We went to the movies last week. Saw Oliver Stone’s “Savages” about a pair of surfer pot growers in Southern California who are confronted by a Mexican drug cartel. The America portrayed in this movie – sun-drenched California beaches studded with houses perching on cliffs, exotic cars pegging their speedometers, shotguns, rifles and machine guns in every trunk – is consistent with both the ubiquitous American television shows and the newspaper headlines. It was convincing enough fantasy to make us homesick.  Almost.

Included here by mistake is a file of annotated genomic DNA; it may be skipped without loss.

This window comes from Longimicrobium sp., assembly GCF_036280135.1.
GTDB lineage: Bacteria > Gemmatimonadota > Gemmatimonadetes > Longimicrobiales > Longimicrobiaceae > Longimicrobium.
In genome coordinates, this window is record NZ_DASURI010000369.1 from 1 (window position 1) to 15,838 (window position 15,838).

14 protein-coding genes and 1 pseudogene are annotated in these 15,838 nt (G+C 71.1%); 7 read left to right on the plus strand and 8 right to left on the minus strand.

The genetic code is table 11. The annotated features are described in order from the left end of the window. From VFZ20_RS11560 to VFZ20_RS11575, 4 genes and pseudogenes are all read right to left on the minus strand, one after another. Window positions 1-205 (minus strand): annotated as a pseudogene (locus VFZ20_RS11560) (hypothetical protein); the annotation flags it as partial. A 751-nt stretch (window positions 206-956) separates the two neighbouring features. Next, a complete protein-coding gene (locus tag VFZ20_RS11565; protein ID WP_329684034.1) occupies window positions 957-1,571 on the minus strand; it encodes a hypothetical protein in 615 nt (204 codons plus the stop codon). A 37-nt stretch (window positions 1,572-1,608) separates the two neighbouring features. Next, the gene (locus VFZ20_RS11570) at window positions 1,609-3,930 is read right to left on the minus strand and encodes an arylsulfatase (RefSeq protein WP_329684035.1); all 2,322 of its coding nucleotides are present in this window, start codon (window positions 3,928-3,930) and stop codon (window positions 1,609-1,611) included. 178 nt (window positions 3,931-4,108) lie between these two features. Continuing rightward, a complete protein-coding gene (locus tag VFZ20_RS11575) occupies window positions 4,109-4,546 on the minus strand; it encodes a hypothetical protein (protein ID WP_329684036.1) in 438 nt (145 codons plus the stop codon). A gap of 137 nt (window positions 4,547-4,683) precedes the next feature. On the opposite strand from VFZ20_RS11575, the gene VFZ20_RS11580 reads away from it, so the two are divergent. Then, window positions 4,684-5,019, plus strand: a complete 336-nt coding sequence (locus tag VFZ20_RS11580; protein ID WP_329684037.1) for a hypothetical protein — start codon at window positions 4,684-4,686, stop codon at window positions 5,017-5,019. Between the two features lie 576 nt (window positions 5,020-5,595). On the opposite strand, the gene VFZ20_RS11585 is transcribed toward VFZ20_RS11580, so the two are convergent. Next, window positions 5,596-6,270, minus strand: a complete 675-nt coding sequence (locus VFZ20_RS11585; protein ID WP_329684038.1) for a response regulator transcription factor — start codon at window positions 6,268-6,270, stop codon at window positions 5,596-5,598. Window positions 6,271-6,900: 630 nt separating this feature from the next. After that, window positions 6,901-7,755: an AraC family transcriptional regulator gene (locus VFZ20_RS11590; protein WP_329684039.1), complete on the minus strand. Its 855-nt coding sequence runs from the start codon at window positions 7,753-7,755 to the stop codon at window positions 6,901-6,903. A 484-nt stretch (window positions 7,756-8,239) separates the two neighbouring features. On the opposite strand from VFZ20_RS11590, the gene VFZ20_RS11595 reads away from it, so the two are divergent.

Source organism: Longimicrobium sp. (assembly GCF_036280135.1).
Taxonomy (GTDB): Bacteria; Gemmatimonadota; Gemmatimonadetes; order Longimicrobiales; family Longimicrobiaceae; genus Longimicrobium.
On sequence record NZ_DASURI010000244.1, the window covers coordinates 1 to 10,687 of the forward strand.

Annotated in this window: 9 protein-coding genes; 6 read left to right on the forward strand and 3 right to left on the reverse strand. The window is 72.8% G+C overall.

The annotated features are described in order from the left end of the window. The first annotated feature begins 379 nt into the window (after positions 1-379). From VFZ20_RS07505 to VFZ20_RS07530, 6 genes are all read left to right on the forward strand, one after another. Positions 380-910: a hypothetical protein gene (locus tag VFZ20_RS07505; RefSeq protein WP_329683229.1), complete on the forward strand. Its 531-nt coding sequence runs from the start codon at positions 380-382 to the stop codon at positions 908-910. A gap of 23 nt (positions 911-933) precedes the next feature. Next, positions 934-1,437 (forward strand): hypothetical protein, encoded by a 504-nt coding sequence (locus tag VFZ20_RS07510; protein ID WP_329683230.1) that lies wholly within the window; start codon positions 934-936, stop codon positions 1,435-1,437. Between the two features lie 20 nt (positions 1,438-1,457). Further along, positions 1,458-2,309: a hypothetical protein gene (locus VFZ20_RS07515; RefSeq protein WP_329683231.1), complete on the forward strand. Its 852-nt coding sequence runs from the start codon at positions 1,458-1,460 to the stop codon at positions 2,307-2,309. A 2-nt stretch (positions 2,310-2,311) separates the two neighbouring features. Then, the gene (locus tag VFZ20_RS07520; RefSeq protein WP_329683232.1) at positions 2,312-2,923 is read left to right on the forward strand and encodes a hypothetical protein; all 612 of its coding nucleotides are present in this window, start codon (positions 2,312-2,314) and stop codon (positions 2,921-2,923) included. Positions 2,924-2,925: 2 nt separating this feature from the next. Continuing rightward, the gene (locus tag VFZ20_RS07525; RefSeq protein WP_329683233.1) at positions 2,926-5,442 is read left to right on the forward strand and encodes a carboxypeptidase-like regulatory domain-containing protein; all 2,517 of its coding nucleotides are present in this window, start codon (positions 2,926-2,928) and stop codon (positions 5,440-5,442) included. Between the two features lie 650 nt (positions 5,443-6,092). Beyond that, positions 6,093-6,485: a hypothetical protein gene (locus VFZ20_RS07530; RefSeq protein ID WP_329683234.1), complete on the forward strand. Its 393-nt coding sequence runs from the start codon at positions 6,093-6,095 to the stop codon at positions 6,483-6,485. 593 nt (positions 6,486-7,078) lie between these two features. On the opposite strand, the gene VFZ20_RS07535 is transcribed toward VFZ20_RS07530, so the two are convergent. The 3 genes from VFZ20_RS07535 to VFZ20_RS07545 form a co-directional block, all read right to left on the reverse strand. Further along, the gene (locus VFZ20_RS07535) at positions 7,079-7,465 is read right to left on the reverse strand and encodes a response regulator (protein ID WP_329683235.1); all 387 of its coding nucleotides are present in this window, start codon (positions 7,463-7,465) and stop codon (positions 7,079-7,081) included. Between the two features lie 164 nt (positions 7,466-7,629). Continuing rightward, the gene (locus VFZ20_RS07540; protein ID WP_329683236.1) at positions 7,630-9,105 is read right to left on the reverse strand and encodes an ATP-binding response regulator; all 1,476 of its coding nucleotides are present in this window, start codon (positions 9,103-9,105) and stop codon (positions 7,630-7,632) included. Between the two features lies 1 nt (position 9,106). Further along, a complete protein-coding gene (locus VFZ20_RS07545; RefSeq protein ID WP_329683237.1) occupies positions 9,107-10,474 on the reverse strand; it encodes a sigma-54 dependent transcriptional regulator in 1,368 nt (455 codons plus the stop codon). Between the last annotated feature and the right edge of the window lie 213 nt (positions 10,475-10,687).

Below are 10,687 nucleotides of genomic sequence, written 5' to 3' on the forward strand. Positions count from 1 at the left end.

America looms large here. Just as Hagen Daz is merely a concocted pseudo-Danish-sounding phrase, just as IKEA seems to name its products by pulling letters blindly from a Swedish Scrabble board, young men and women here wear tee shirts posted with a hodge podge of American-sounding words, grafted together in combinations that are as incomprehensible to Americans as they are sophisticated to the French. “Official CIA Athletic Department,” declared one shirt in Besancon. “NYPD Staff,” said a sweatshirt in Dole. Franklin & Marshall College, a relatively obscure Pennsylvania school, appears to have sold, or had stolen, its marketing rights. “Franklin & Marshall” tee shirts, sweat shirts, backpacks, are a hundred times more common that any American college anybody has heard of. Even American city names are sprinkled at random for equally random purposes. As acts of loyalty to our City on the Hill, we’ve ordered a few “Boston pizzas” and received totally inconsistent varieties that bear not the slightest relation to anything Massachusettsian: pineapple, jambon (smoked ham slices) and creme fraiche, even escargot.